“A couple of years ago, reporting from San Francisco, I noted an erosion of public meaning which seemed to getting in the way of civic progress. A key cause, I suggested at the time, was technology’s filtering effects—the way that, as we lived more of our lives in a personal bespoke, we lost touch with the common ground, and the common language, that made meaningful public work possible. Perhaps filtering effects are at play, but nothing I’ve seen since has changed my mind. The most dangerous intellectual spectre today seems not to be lack of information but the absence of a common information sphere in which to share it across boundaries of belief.”
While I was talking to Durham, a family of Norwegian tourists stopped by. In the summer months, the park gets a lot of business from Europeans, who relish extreme heat of a kind they may never have encountered. (To New Yorkers, the park feels not unlike the lower level of the West Fourth Street subway station on a hundred-degree day.) After the Norwegians left, Durham said, “The Europeans romanticize us. They’ve seen all kinds of versions of us on TV. But they tend to know more about Native American history than the average U.S. citizen.”
“Polls suggest voters may actually be confused about the two measures; a Capitol Weekly survey in late October found that while 92 percent of voters who identify as anti-death penalty say they plan to vote for Prop 62, “40 percent of those same anti-death penalty voters are casting ballots for Proposition 66.” Californians could conceivably vote “yes” on both. If both measures pass, the one with the most “yes” votes wins.”
“Curbing the administrative state does not, to be sure, mean abandoning necessary regulations in areas from the environment to financial markets. But faithfulness to the Constitution does require subjecting them to the separation of powers.
. . . the proper balancing of powers may also make the centralization of authority, to the degree it is genuinely necessary, less threatening than orthodox constitutionalists have generally supposed it to be. That is, the danger to constitutionalism is not merely the extent to which authority is concentrated at the national level of government, but the extent to which it is concentrated within the national level. The dispersal of power makes an otherwise necessary allocation of power to the national government safer.”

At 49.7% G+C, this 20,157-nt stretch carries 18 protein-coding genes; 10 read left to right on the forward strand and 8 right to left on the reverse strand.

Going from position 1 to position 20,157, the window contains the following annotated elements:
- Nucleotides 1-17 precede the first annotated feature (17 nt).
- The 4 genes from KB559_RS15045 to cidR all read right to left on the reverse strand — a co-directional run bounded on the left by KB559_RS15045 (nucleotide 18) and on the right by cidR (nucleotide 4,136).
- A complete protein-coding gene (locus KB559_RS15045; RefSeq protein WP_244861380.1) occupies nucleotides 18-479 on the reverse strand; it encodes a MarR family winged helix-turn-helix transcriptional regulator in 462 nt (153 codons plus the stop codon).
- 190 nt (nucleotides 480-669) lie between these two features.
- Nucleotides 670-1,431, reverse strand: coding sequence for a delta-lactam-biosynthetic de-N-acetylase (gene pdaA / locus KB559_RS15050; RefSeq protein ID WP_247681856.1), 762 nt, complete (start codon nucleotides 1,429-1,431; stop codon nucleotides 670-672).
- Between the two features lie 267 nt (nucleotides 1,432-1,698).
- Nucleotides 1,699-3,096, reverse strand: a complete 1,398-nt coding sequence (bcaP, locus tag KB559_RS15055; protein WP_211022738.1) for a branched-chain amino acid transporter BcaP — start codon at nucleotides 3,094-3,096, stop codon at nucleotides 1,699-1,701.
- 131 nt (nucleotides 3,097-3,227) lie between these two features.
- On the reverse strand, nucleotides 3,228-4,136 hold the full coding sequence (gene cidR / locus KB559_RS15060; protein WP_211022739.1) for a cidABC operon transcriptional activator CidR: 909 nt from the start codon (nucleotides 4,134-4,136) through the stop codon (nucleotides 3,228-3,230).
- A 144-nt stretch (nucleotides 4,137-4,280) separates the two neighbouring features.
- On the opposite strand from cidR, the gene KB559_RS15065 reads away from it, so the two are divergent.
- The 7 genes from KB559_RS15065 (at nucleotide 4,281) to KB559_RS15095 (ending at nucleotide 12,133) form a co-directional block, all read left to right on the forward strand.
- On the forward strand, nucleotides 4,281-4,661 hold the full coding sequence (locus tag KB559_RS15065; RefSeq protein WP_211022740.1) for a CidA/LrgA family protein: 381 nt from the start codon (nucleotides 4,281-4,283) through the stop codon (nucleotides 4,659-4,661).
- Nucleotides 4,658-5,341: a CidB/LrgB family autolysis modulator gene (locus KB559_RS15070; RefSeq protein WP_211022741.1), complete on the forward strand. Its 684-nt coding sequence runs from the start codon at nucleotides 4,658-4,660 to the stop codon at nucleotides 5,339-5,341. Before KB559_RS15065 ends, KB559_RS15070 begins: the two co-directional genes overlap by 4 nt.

“The sad truth is that the saints we revere for thinking for themselves almost always end up thinking by themselves. We are disappointed to find that the self-taught are also self-centered, although a moment’s reflection should tell us that you have to be self-centered to become self-taught. (The more easily instructed are busy brushing their teeth, as pledged.) The independent-minded philosopher-saints are so sure of themselves that they often lose the discipline of any kind of peer review, formal or amateur. They end up opinionated, and alone.”
“Across the South a revanchist political class that had campaigned on eliminating the ‘threat of black rule,’ and as its power was restored and became congealed into the institutions of the state and thus ‘legitimized,’ it moved to subdue the wave of extralegal violence it had previously encouraged—and not in small part used—to seize power. This fact helps make sense of the puzzle introduced at the outset of this article—why a vulgar white supremacist would advocate lynch mob violence as a private citizen, only to undertake extraordinary measures to thwart lynch mobs as governor.”
“The economic system is, basically, that the rich and the powerful exited long ago from the messy business of paying tax,” Harding told an audience of academics and research students. “They don’t pay tax anymore, and they haven’t paid tax for quite a long time. We pay tax, but they don’t pay tax. The burden of taxation has moved inexorably away from multinational companies and rich people to ordinary people.”